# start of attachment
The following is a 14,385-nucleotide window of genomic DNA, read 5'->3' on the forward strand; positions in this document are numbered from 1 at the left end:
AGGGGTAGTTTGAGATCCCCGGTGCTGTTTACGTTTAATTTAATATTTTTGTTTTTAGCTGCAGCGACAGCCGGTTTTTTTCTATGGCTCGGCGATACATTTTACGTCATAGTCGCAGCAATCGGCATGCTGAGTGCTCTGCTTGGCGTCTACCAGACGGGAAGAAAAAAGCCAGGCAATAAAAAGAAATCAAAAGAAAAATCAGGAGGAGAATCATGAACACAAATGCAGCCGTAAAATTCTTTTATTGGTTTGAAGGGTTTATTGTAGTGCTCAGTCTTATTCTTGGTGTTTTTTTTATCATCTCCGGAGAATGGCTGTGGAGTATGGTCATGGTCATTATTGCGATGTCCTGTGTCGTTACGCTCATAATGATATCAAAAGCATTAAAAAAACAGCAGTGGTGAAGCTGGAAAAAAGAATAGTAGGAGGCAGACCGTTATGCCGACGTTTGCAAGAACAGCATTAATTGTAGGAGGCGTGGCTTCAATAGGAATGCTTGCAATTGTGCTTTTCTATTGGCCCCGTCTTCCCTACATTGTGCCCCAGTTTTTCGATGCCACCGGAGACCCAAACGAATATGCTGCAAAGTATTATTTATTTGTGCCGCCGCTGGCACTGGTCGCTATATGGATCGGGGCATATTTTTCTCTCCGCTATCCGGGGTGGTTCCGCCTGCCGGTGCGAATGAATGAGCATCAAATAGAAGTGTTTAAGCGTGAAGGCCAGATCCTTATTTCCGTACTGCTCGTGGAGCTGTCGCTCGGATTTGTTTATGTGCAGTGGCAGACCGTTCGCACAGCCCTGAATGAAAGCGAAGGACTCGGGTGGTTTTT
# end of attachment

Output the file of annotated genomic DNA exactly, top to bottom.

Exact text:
The following is a 14,385-nucleotide window of genomic DNA, read 5'->3' on the forward strand; positions in this document are numbered from 1 at the left end:
AGGGGTAGTTTGAGATCCCCGGTGCTGTTTACGTTTAATTTAATATTTTTGTTTTTAGCTGCAGCGACAGCCGGTTTTTTTCTATGGCTCGGCGATACATTTTACGTCATAGTCGCAGCAATCGGCATGCTGAGTGCTCTGCTTGGCGTCTACCAGACGGGAAGAAAAAAGCCAGGCAATAAAAAGAAATCAAAAGAAAAATCAGGAGGAGAATCATGAACACAAATGCAGCCGTAAAATTCTTTTATTGGTTTGAAGGGTTTATTGTAGTGCTCAGTCTTATTCTTGGTGTTTTTTTTATCATCTCCGGAGAATGGCTGTGGAGTATGGTCATGGTCATTATTGCGATGTCCTGTGTCGTTACGCTCATAATGATATCAAAAGCATTAAAAAAACAGCAGTGGTGAAGCTGGAAAAAAGAATAGTAGGAGGCAGACCGTTATGCCGACGTTTGCAAGAACAGCATTAATTGTAGGAGGCGTGGCTTCAATAGGAATGCTTGCAATTGTGCTTTTCTATTGGCCCCGTCTTCCCTACATTGTGCCCCAGTTTTTCGATGCCACCGGAGACCCAAACGAATATGCTGCAAAGTATTATTTATTTGTGCCGCCGCTGGCACTGGTCGCTATATGGATCGGGGCATATTTTTCTCTCCGCTATCCGGGGTGGTTCCGCCTGCCGGTGCGAATGAATGAGCATCAAATAGAAGTGTTTAAGCGTGAAGGCCAGATCCTTATTTCCGTACTGCTCGTGGAGCTGTCGCTCGGATTTGTTTATGTGCAGTGGCAGACCGTTCGCACAGCCCTGAATGAAAGCGAAGGACTCGGGTGGTTTTT